Nielsen Hayden genealogy

Charles Anderson Wickliffe, Governor of Kentucky; U.S. Representative from Kentucky; Postmaster General of the United States

Male 1788 - 1869  (81 years)


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Generation: 1

  1. 1.  Charles Anderson Wickliffe, Governor of Kentucky; U.S. Representative from Kentucky; Postmaster General of the United States was born on 8 Jun 1788 in Springfield, Washington, Kentucky; died on 31 Oct 1869 in Ilchester, Howard, Maryland; was buried in Bardstown City Cemetery, Bardstown, Nelson, Kentucky.

    Notes:

    From the Biographical Directory of the United States Congress (citation details below):

    WICKLIFFE, CHARLES ANDERSON, (grandfather of Robert Charles Wickliffe and John Crepps Wickliffe Beckham), a Representative from Kentucky; born near Springfield, Washington County, Ky., June 8, 1788; completed preparatory studies; studied law; was admitted to the bar in 1809 and commenced practice in Bardstown; served in the War of 1812; was aide to General Winlock; member of the State house of representatives in 1812 and 1813; again entered the Army as aide to General Caldwell; again a member of the State house of representatives in 1822, 1823, and 1833-1835, and served as speaker in 1834; elected as a Jackson Republican to the Eighteenth Congress; reelected as a Jacksonian to the Nineteenth through the Twenty-second Congresses (March 4, 1823-March 3, 1833); chairman, Committee on Public Lands (Twenty-first and Twenty-second Congresses); was not a candidate for renomination; one of the managers appointed by the House of Representatives in 1830 to conduct the impeachment proceedings against James H. Peck, United States judge for the district of Missouri; Lieutenant Governor in 1836; became Governor upon the death of Governor Clark and served from October 5, 1839, to September 1840; Postmaster General from October 13, 1841, to March 6, 1845; sent on a secret mission by President Polk to the Republic of Texas in 1845; member of the State constitutional convention in 1849; member of the peace conference held at Washington, D.C., in 1861 in an effort to devise means to prevent the impending war; elected as a Unionist to the Thirty-seventh Congress (March 4, 1861-March 3, 1863); did not seek renomination; unsuccessful candidate for Governor in 1863; delegate to the Democratic National Convention in 1864; died near Ilchester, Md., October 31, 1869; interment in Bardstown Cemetery, Bardstown, Ky.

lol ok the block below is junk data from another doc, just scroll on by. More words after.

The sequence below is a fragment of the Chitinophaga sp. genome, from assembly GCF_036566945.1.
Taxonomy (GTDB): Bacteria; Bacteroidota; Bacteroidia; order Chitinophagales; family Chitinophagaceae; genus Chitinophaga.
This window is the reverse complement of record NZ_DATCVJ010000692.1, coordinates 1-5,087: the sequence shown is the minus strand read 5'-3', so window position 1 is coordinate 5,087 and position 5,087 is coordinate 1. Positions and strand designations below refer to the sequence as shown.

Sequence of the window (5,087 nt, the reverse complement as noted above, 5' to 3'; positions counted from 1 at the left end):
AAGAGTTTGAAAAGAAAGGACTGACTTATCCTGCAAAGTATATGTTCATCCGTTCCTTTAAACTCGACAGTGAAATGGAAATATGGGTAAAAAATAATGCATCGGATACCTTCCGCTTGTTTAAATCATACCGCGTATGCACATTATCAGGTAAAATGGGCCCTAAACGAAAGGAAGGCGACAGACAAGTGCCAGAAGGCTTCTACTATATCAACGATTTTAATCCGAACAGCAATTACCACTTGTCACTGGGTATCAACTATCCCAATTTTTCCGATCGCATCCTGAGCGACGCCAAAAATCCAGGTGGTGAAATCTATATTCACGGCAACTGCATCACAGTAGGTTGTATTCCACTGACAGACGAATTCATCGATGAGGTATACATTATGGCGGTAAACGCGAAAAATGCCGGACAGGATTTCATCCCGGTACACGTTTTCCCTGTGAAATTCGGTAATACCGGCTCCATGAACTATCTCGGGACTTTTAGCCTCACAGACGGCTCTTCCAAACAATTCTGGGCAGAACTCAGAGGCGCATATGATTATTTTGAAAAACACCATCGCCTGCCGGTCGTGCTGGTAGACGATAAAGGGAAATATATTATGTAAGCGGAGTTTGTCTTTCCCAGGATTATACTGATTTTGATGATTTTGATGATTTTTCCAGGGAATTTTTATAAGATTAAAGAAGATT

Family/Spouse: Margaret Crepps. Margaret was born on 7 Sep 1788; died on 10 Dec 1863; was buried in Bardstown City Cemetery, Bardstown, Nelson, Kentucky. [Group Sheet] [Family Chart]

    Children:
    1. 2. Robert Charles Wickliffe, Governor of Louisiana  Descendancy chart to this point was born on 6 Jan 1819 in Bardstown, Nelson, Kentucky; died on 18 Apr 1895 in Bardstown, Nelson, Kentucky; was buried in Bardstown City Cemetery, Bardstown, Nelson, Kentucky.
    2. 3. Julia Wickliffe  Descendancy chart to this point was born in 1835; died in 1913 in Bardstown, Nelson, Kentucky; was buried in Bardstown City Cemetery, Bardstown, Nelson, Kentucky.


Generation: 2

  1. 2.  Robert Charles Wickliffe, Governor of Louisiana Descendancy chart to this point (1.Charles1) was born on 6 Jan 1819 in Bardstown, Nelson, Kentucky; died on 18 Apr 1895 in Bardstown, Nelson, Kentucky; was buried in Bardstown City Cemetery, Bardstown, Nelson, Kentucky.

    Notes:

    From Wikipedia (accessed 1 Nov 2020):